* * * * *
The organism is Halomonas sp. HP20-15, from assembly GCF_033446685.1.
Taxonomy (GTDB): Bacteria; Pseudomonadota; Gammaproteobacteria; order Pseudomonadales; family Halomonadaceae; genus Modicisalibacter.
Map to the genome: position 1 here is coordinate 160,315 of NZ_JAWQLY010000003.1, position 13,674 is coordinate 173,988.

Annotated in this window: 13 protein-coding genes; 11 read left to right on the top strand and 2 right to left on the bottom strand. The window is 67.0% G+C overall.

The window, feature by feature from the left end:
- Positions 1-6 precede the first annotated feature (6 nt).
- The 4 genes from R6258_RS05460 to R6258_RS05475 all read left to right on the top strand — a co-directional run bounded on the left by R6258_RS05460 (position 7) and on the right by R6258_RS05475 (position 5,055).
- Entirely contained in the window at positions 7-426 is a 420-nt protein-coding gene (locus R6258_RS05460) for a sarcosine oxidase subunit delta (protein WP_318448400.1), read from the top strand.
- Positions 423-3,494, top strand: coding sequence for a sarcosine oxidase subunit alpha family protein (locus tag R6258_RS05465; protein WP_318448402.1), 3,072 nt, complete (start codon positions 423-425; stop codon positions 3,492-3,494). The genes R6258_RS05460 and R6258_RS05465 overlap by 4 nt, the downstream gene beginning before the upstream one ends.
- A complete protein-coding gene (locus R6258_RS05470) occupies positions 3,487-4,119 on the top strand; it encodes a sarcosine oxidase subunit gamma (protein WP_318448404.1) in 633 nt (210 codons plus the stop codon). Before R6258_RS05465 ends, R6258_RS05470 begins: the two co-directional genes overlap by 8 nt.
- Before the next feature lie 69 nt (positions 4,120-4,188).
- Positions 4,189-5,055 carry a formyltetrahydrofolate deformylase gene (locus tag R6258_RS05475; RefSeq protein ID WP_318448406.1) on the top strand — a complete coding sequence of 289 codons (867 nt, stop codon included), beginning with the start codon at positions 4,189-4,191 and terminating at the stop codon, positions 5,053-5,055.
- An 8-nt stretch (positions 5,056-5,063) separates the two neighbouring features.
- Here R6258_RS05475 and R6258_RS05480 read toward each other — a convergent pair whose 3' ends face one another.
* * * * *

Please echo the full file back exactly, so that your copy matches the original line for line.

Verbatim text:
The organism is Halomonas sp. HP20-15, from assembly GCF_033446685.1.
Taxonomy (GTDB): Bacteria; Pseudomonadota; Gammaproteobacteria; order Pseudomonadales; family Halomonadaceae; genus Modicisalibacter.
Map to the genome: position 1 here is coordinate 160,315 of NZ_JAWQLY010000003.1, position 13,674 is coordinate 173,988.

Annotated in this window: 13 protein-coding genes; 11 read left to right on the top strand and 2 right to left on the bottom strand. The window is 67.0% G+C overall.

The window, feature by feature from the left end:
- Positions 1-6 precede the first annotated feature (6 nt).
- The 4 genes from R6258_RS05460 to R6258_RS05475 all read left to right on the top strand — a co-directional run bounded on the left by R6258_RS05460 (position 7) and on the right by R6258_RS05475 (position 5,055).
- Entirely contained in the window at positions 7-426 is a 420-nt protein-coding gene (locus R6258_RS05460) for a sarcosine oxidase subunit delta (protein WP_318448400.1), read from the top strand.
- Positions 423-3,494, top strand: coding sequence for a sarcosine oxidase subunit alpha family protein (locus tag R6258_RS05465; protein WP_318448402.1), 3,072 nt, complete (start codon positions 423-425; stop codon positions 3,492-3,494). The genes R6258_RS05460 and R6258_RS05465 overlap by 4 nt, the downstream gene beginning before the upstream one ends.
- A complete protein-coding gene (locus R6258_RS05470) occupies positions 3,487-4,119 on the top strand; it encodes a sarcosine oxidase subunit gamma (protein WP_318448404.1) in 633 nt (210 codons plus the stop codon). Before R6258_RS05465 ends, R6258_RS05470 begins: the two co-directional genes overlap by 8 nt.
- Before the next feature lie 69 nt (positions 4,120-4,188).
- Positions 4,189-5,055 carry a formyltetrahydrofolate deformylase gene (locus tag R6258_RS05475; RefSeq protein ID WP_318448406.1) on the top strand — a complete coding sequence of 289 codons (867 nt, stop codon included), beginning with the start codon at positions 4,189-4,191 and terminating at the stop codon, positions 5,053-5,055.
- An 8-nt stretch (positions 5,056-5,063) separates the two neighbouring features.
- Here R6258_RS05475 and R6258_RS05480 read toward each other — a convergent pair whose 3' ends face one another.